There are a lot of reasons why humans get distracted. It's an important issue, and there's a good reason why Fleetcoach offers a module on distraction and inattention while driving. In fact, the data suggests it's an incredibly complex issue, and new and different types of distractions turn up in the studies all the time. Well, researchers at the Massachusetts Institute of Technology’s Age Lab and Touchstone Evaluations, have a new approach. They want to understand how the human brain responds to distractions, and how we can make technology work with us, rather than against us.
For example, some more human-friendly technology could 'declutter the car’s instrument panel in situations that require more attentional awareness. Getting ready to make a left turn at a large intersection? Maybe it'll hold off buzzing about that new text. Driving on the highway in heavy rain? Maybe it won't let you navigate through a menu to queue up a podcast.' And then there's the potential for vehicles to recognise what kind of distracted driver its carrying (a teenager versus an older person for example) - and respond accordingly.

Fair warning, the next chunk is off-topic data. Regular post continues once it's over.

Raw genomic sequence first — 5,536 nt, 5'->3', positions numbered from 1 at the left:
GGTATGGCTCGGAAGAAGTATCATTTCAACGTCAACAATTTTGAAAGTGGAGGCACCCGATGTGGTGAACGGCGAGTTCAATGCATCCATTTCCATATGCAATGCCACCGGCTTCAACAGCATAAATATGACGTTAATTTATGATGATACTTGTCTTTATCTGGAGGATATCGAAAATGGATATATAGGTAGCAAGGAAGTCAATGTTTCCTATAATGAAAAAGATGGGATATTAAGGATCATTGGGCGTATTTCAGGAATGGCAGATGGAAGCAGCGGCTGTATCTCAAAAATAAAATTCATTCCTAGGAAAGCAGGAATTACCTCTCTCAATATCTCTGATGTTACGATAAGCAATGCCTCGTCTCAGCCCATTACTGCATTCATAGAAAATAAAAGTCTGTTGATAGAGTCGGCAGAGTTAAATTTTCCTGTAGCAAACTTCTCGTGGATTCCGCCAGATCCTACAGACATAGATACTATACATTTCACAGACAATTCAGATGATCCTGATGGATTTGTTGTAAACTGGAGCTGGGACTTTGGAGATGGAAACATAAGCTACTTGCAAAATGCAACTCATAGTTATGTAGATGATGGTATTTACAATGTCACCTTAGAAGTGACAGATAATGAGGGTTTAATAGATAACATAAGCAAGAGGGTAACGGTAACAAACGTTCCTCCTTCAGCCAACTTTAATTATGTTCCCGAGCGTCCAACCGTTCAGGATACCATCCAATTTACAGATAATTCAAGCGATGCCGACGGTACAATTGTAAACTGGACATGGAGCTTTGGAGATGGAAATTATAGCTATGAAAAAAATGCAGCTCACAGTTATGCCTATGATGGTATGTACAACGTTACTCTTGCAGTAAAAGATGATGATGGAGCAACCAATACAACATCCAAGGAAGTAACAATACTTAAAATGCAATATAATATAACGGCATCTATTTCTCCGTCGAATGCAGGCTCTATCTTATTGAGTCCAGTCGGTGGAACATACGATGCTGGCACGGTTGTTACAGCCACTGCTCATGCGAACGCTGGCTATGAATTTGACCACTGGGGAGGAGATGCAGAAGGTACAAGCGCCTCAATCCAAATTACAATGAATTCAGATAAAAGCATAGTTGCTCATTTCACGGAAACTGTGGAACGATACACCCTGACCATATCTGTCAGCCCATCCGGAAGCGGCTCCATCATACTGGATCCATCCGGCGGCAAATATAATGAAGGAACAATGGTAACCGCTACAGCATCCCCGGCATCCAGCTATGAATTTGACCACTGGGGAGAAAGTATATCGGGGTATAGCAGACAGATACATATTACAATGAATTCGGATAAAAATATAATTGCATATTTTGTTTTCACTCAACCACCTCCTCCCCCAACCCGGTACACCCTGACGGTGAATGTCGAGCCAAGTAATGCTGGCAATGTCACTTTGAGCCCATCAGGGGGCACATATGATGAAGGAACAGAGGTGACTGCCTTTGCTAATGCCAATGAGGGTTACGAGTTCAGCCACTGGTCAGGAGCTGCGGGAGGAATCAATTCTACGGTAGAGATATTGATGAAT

Of course, the researchers are quick to point out that inattention won't be solved by an algorithm, and there's a danger that technology is handed the unrealistic job of fixing all our distraction problems and effectively saving us from ourselves. 'Drivers will still need to be educated on the dangers of fiddling with stuff behind the wheel' they caution. And in relation to partial automation in vehicles: 'Even in these cars, human drivers remain vital. They need to know when they should retake control from the robots. And that means paying attention.'
We think that's fair enough!
You can read the whole article here.